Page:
New clinic will focus on treating epilepsy patients through diet

In 2019, Norton Neuroscience Institute will open a Ketogenic Clinic — the latest expansion in epilepsy services for adults.

The Ketogenic Clinic is founded on scientific research and will assist patients in following a traditional ketogenic diet to improve symptoms. A ketogenic diet traditionally holds a 3:1 or 4:1 ratio of fats to carbohydrates plus protein.

Evidence that fasting caused a decrease or stopped seizures dates as far back as the time of Hippocrates in 500 B.C.1 In the 20th century, physicians noted the effect of fasting and diets that mimicked fasting in controlling epilepsy. Samuel Livingston, M.D., published efficacy data in 1954 and 1972, reporting that over time in more than 1,000 children treated with the ketogenic diet, 52 percent achieved freedom from seizures and 27 percent achieved improved control over seizures.

“Ketone body metabolism … provides acetyl-CoA to the citrate synthetase reaction, in the process consuming oxaloacetate and thereby diminishing the transamination of glutamate to aspartate, a pathway in which oxaloacetate is a reactant. Relatively more glutamate then is available to the glutamate decarboxylase reaction, which increases brain [GABA]. Ketosis also increases brain [GABA] by increasing brain metabolism of acetate, which glia convert to glutamine. GABA-ergic neurons readily take up the latter amino acid and use it as a precursor to GABA. Ketosis also may be associated with altered amino acid transport at the blood-brain barrier. Specifically, ketosis may favor the release from brain of glutamine, which transporters at the blood-brain barrier exchange for blood leucine. Since brain glutamine is formed in astrocytes from glutamate, the overall effect will be to favor the release of glutamate from the nervous system.”5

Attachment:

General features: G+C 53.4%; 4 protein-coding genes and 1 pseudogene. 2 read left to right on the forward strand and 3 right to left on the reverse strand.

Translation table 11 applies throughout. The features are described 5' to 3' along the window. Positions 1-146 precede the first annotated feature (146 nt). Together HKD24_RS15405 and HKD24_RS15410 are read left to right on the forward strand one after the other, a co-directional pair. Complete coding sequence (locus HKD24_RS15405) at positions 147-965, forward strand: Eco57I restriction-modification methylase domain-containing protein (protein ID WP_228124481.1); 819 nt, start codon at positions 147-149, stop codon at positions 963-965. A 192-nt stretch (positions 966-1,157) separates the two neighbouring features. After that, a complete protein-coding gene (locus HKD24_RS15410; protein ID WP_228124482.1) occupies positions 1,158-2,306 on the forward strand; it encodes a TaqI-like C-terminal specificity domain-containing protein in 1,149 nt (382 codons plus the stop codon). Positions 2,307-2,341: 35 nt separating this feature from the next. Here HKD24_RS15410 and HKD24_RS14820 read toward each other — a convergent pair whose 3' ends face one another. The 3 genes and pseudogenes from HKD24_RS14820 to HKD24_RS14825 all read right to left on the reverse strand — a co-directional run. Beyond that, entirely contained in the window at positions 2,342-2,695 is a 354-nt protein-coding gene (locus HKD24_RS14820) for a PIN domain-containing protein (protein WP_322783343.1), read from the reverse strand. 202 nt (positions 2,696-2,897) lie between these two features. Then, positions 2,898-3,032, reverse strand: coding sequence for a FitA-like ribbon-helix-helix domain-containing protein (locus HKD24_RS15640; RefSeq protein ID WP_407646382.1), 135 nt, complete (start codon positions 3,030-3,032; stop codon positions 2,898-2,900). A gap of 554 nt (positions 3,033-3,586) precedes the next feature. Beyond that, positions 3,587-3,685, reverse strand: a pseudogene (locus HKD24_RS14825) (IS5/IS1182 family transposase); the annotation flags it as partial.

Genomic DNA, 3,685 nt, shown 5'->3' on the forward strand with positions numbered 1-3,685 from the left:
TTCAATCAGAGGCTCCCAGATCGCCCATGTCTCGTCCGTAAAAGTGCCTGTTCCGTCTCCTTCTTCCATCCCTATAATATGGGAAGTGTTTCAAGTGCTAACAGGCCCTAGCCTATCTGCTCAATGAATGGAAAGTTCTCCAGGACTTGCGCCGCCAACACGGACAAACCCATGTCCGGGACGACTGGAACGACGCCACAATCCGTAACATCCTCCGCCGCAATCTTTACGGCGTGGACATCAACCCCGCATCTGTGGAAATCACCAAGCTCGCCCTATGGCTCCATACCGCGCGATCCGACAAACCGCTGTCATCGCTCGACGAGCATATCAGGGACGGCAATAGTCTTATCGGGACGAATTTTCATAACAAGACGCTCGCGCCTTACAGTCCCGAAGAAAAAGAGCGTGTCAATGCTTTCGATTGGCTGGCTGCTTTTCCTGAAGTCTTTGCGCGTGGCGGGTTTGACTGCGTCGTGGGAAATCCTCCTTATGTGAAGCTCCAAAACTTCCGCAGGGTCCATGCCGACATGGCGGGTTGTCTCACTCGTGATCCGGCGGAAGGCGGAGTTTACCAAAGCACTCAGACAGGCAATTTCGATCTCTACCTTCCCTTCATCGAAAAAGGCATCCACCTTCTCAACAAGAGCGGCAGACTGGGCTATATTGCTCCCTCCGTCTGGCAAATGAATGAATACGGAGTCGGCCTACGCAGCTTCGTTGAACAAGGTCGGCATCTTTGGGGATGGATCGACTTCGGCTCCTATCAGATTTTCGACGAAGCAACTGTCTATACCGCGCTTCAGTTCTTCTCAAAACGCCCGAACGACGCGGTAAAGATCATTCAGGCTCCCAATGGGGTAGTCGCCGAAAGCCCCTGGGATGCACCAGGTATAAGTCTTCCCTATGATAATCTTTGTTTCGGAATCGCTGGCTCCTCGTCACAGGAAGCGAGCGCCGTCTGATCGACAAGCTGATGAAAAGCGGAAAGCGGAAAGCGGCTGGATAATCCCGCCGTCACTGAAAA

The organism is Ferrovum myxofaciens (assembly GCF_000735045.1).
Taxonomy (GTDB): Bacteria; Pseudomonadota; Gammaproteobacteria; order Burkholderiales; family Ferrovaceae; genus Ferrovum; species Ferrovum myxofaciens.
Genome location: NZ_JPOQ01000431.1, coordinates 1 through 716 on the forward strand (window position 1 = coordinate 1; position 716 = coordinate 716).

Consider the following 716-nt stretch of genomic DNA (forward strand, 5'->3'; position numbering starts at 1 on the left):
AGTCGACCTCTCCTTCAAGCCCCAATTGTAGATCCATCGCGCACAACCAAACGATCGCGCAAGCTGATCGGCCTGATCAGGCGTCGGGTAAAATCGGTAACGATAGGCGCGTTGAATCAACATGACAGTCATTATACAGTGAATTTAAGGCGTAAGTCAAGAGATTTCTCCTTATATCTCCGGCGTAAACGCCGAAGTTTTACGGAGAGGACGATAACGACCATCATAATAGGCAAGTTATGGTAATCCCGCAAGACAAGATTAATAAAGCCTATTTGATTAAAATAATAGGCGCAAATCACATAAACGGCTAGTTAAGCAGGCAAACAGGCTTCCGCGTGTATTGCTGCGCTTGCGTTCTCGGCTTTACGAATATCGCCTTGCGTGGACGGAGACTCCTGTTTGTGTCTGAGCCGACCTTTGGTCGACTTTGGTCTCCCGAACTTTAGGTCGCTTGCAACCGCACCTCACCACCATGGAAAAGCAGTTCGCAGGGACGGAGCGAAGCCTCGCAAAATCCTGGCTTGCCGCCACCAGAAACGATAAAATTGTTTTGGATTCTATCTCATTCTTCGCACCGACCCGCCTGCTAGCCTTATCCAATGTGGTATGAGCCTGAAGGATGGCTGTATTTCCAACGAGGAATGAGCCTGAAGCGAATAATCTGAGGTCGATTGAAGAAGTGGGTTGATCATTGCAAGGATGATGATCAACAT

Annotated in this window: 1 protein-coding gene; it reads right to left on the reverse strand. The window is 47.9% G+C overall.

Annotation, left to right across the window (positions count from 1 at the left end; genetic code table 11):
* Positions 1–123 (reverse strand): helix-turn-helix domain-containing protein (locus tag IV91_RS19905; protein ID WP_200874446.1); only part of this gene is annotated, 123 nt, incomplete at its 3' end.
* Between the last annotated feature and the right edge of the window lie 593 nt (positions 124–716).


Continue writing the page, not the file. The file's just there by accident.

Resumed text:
A further mechanism of action was proposed this year in the journal Cell stating that the ketogenic diet actually modifies the gut microbiome, shifting the balance in neurotransmitters by decreasing the output of glutamate (excitatory) and simultaneously increasing the output of inhibitory GABA.6

The following questions often are asked:

  • Is treating adult epilepsy with the ketogenic diet new?

No, treating adult epilepsy with the ketogenic diet has been reported as early as 1930 in the Journal of the American Medical Association.

  • Is this diet appropriate or effective for adults?

Some studies indicated that the ketogenic diet was more effective in younger children than in older children or adults.7,8 More recent studies indicate similar efficacy.9 Some reasons for failure in older children and adults are difficulty maintaining the ketogenic diet, which is why offering alternatives with similar efficacy (such as the modified Atkins diet) is important for adherence and effectiveness.

  • Do certain types of epilepsy benefit more than others?